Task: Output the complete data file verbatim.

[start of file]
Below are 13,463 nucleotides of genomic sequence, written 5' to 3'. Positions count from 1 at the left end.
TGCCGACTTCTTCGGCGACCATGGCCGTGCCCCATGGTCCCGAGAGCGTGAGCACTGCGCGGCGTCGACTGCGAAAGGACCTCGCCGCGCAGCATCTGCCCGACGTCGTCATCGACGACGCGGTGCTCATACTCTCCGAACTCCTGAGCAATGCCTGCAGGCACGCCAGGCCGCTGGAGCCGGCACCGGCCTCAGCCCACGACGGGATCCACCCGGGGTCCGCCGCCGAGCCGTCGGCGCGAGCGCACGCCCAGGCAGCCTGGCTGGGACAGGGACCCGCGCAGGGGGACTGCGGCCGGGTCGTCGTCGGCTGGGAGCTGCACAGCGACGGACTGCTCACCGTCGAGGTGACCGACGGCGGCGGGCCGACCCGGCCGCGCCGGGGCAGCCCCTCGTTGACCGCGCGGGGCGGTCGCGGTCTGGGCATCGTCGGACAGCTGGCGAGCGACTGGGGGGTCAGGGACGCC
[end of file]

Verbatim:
Below are 13,463 nucleotides of genomic sequence, written 5' to 3'. Positions count from 1 at the left end.
TGCCGACTTCTTCGGCGACCATGGCCGTGCCCCATGGTCCCGAGAGCGTGAGCACTGCGCGGCGTCGACTGCGAAAGGACCTCGCCGCGCAGCATCTGCCCGACGTCGTCATCGACGACGCGGTGCTCATACTCTCCGAACTCCTGAGCAATGCCTGCAGGCACGCCAGGCCGCTGGAGCCGGCACCGGCCTCAGCCCACGACGGGATCCACCCGGGGTCCGCCGCCGAGCCGTCGGCGCGAGCGCACGCCCAGGCAGCCTGGCTGGGACAGGGACCCGCGCAGGGGGACTGCGGCCGGGTCGTCGTCGGCTGGGAGCTGCACAGCGACGGACTGCTCACCGTCGAGGTGACCGACGGCGGCGGGCCGACCCGGCCGCGCCGGGGCAGCCCCTCGTTGACCGCGCGGGGCGGTCGCGGTCTGGGCATCGTCGGACAGCTGGCGAGCGACTGGGGGGTCAGGGACGCC